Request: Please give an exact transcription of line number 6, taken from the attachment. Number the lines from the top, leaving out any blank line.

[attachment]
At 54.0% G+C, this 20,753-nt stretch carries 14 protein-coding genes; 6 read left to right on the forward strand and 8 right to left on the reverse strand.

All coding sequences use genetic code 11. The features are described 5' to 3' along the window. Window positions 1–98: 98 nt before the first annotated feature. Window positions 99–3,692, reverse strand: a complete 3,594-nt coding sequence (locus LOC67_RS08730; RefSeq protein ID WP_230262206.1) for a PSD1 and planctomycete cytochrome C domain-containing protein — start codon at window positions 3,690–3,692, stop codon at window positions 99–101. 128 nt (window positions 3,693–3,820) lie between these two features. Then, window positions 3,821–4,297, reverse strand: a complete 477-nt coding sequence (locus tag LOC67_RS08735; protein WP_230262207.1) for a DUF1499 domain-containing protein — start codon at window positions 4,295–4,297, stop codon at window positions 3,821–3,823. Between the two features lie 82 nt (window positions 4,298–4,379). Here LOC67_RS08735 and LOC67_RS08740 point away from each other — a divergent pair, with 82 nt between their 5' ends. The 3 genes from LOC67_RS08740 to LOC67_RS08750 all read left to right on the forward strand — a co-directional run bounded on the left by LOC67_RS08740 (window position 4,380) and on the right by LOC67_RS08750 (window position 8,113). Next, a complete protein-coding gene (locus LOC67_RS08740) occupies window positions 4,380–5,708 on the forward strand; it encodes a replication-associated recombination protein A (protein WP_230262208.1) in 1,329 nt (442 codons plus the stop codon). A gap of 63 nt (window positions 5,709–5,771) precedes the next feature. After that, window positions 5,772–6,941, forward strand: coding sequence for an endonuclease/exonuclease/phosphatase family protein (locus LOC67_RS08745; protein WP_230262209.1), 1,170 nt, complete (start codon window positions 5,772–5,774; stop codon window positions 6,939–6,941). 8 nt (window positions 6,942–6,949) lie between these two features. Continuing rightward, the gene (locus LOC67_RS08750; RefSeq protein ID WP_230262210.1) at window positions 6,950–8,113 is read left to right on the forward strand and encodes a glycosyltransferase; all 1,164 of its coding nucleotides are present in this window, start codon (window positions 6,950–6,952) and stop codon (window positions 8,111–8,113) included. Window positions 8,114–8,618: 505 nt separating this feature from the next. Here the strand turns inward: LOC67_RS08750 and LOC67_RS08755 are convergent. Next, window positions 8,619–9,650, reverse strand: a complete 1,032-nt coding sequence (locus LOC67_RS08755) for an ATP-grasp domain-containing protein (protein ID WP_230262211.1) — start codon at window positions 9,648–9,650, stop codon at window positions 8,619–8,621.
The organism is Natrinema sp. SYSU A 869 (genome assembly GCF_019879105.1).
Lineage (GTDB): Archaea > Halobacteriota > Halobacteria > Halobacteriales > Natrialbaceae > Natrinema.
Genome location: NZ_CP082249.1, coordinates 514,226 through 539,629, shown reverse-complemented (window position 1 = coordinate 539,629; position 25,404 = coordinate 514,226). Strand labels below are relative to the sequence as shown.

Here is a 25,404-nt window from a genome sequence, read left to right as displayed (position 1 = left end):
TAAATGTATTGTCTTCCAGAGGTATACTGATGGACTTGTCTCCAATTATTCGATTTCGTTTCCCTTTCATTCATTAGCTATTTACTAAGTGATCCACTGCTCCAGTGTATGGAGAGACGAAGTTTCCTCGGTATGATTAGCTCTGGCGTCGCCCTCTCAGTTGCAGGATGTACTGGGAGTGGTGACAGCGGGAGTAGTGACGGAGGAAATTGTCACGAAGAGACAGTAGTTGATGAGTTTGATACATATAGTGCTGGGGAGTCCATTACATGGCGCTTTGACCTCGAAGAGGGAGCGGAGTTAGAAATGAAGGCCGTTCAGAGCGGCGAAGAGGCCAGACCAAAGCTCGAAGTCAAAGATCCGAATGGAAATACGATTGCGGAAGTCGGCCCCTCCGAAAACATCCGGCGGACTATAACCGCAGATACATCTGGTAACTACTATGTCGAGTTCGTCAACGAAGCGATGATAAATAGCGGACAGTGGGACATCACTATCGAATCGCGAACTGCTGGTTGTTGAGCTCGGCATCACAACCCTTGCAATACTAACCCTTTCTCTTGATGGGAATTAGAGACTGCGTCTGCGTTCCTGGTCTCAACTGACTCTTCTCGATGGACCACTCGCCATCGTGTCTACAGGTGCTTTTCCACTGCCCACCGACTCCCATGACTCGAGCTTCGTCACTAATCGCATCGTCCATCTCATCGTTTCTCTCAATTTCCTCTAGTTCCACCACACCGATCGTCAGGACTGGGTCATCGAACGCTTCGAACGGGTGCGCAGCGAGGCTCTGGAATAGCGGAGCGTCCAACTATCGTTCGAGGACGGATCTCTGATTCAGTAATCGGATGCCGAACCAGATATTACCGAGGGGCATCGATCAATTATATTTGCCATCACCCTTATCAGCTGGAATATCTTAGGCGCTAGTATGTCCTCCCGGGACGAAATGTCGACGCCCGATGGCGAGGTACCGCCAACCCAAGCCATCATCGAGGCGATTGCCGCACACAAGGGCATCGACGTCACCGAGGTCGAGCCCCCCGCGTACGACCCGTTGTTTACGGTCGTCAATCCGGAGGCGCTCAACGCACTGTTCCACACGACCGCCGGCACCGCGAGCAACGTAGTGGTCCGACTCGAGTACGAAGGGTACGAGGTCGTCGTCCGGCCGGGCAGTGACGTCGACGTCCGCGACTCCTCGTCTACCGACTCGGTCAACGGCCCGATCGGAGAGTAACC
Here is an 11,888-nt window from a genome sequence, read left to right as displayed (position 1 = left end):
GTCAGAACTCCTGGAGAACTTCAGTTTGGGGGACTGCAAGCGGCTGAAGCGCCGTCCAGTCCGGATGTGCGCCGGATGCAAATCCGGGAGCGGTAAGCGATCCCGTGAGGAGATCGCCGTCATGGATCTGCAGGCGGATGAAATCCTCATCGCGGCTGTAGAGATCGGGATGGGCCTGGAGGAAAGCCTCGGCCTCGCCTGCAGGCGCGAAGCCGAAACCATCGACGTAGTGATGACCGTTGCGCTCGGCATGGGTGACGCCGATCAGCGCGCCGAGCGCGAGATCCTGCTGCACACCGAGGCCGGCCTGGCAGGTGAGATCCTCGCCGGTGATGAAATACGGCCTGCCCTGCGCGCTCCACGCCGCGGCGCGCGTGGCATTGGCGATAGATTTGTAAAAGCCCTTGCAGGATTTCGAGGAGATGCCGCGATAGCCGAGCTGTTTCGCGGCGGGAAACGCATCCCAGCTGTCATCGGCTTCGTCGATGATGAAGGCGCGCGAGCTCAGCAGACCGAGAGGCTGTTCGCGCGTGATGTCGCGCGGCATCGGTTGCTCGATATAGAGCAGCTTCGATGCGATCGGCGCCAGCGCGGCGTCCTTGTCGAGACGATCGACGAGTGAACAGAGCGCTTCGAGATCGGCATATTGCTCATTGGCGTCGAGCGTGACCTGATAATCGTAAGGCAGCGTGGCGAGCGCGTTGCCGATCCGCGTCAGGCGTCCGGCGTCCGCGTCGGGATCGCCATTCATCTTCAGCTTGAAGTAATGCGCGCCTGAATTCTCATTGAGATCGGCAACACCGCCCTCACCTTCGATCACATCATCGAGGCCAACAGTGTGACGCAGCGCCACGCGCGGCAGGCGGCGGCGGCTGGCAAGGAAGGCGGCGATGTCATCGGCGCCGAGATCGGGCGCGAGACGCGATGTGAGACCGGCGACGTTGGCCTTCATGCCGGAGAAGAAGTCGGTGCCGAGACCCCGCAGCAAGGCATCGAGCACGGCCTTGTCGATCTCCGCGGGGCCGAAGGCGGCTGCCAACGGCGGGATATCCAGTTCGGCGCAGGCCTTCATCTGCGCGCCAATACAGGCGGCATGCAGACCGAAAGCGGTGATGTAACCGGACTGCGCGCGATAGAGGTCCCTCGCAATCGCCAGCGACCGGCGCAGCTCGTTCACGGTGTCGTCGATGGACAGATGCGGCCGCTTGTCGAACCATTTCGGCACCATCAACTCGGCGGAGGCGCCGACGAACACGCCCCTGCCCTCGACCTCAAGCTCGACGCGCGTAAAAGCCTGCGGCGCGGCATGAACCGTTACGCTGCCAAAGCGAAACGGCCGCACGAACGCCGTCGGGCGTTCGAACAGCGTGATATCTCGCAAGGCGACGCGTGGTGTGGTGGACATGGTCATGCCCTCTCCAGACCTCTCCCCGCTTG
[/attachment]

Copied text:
Here is a 25,404-nt window from a genome sequence, read left to right as displayed (position 1 = left end):